Most of us could probably stand to be a little kinder to our future selves. The problem is, we tend to think of our future selves as distinct from our actual selves — and it’s a whole lot easier to sign up for that 7 a.m. workout, or make those dinner plans with a sort-of-not-really friend, or order a few more drinks, when you imagine the sleepiness or the awkwardness or the hangover as someone else’s problem.
Focusing on the present, in other words, can lead you to make some dumb decisions that you’re probably going to wish you could take back. And that’s extra true for kids: While they may not be signing themselves up for any regrettable activities, they are doing a lot of dumb stuff, pretty much all the time — things like trying to jump off high surfaces, running outside without pants, refusing to touch their dinner, without much regard for the fact that they’re about to be bleeding or cold or hungry.
But just as consciously working to close the gap between present and future can spur you into better decision-making, reminding kids of their “extended selves” — the version of them that existed earlier that day, or the one that will exist tomorrow — can help guide them toward better planning and self-control, according to a study recently published in the journal Developmental Psychology and highlighted by Christian Jarrett at BPS Research Digest.
The study authors recruited 81 kids, all between the ages of 3 and 5, and had them chat with an adult about one of four topics: a memory of the recent past, plans for the the near or more long-term future, or a description of what they were up to at the present moment. Afterward, Jarrett explained, a researcher tested how well each kid could plan for the future:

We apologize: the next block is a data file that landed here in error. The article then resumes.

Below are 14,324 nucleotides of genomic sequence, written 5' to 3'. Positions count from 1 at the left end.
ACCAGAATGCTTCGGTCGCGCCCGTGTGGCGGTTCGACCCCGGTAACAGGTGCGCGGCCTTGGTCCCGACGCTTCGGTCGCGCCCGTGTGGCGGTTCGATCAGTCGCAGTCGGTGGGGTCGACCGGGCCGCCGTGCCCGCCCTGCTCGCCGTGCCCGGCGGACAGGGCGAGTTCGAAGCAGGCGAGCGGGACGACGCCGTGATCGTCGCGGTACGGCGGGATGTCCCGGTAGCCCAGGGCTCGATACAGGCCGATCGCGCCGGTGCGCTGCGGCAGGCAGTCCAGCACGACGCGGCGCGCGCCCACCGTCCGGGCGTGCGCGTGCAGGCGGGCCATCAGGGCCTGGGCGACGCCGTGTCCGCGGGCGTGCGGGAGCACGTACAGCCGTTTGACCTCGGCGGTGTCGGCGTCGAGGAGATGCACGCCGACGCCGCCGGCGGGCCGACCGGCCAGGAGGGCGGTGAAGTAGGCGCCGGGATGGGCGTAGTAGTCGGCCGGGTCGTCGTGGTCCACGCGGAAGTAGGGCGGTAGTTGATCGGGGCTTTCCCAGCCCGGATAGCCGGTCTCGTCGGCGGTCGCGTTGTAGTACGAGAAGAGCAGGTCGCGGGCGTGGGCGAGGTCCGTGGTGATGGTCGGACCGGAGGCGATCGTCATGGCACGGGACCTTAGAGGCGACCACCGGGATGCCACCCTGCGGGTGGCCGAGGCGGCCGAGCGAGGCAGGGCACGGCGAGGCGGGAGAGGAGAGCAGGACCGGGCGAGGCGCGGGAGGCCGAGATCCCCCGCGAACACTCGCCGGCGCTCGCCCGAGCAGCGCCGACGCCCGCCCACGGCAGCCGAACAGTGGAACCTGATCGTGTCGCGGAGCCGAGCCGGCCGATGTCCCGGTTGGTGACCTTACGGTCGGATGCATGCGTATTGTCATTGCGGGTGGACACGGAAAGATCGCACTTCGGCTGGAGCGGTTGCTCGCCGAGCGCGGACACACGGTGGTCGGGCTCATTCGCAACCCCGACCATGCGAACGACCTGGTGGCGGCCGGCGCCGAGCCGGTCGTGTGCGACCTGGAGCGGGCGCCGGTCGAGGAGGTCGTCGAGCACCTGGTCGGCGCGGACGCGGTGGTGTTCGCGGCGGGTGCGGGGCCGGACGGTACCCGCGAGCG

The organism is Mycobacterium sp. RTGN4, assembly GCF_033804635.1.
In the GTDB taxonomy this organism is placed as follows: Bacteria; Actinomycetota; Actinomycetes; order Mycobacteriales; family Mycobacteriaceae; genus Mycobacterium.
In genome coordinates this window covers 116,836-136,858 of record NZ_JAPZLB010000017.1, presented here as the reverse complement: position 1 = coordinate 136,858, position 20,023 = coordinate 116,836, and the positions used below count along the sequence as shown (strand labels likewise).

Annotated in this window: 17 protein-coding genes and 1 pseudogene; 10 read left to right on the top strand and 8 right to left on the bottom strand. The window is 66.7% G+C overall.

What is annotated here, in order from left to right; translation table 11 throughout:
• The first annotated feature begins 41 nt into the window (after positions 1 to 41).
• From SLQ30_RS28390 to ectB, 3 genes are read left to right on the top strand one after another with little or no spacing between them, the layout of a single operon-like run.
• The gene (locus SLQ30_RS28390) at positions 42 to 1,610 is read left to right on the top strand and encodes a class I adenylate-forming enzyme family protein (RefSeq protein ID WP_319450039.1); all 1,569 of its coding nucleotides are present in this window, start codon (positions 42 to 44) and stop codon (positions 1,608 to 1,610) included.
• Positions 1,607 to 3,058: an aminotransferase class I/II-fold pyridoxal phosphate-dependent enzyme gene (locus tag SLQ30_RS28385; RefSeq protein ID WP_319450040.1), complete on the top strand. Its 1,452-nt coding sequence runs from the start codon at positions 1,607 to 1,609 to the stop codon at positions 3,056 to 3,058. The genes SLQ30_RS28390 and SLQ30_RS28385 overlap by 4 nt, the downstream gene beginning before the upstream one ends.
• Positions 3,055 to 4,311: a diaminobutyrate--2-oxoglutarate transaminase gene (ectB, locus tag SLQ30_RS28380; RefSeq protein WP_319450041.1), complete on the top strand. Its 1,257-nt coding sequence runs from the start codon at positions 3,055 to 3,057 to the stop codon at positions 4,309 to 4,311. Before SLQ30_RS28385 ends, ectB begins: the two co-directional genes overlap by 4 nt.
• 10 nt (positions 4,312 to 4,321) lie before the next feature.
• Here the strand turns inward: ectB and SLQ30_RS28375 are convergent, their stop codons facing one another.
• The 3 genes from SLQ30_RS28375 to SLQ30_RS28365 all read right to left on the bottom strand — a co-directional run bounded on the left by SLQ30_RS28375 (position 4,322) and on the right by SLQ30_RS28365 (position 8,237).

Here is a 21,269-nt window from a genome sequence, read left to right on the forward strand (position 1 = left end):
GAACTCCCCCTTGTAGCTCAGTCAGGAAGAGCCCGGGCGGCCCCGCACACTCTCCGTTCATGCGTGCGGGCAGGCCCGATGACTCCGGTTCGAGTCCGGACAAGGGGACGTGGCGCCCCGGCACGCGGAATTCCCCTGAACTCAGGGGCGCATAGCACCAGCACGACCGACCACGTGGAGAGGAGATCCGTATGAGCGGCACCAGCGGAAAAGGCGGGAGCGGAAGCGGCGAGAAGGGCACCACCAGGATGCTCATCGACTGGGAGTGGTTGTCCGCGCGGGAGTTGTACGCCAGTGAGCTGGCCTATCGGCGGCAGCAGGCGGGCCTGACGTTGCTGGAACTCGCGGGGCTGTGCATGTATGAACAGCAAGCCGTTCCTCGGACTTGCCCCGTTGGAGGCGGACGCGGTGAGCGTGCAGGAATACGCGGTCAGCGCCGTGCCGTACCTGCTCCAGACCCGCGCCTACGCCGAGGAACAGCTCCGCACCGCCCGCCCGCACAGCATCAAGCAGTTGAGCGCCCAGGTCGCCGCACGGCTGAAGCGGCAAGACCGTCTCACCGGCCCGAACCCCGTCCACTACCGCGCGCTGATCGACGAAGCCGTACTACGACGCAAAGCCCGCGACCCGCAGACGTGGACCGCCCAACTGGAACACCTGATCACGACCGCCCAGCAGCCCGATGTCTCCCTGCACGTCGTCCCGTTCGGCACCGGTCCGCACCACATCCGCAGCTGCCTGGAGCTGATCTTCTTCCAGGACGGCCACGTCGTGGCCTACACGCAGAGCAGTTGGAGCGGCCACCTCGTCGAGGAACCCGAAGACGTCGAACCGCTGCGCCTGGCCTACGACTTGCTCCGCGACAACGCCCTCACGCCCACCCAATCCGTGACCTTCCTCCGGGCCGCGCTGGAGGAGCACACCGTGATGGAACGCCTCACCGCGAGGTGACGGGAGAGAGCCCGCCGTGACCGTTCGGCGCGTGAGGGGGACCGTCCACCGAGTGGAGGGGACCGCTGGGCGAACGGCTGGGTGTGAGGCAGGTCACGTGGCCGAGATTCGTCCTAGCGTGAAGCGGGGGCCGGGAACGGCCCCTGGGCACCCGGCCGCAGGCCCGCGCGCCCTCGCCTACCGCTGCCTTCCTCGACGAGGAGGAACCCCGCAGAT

There were several tests, including a “prospective memory” challenge, which involved remembering to remind the researcher to open a box at the end of the tests; a “mental time travel” test that involved selecting appropriate items to take on a trek through the forest or snow; a “temporal discounting task” that gave the opportunity to forego a sticker “right now”, for the chance to have two at the end of the day; and a “saving task” that involved showing patience and waiting for a better play opportunity.
The conversations didn’t seem to make much difference in how well kids performed on the latter two tasks (both versions of psychologist Walter Mischel’s famous Marshmallow Test), but they did have an influence on the first two. Specifically, the kids who had been encouraged to think about their experiences in the recent past or near future seemed to be better planners than the others, outperforming their peers at both the memory and “mental time travel” tasks. Being in the moment has its, well, moments, but sometimes it’s better to remind kids (and yourself!) that they’ll still exist after they make that choice, and so will its consequences.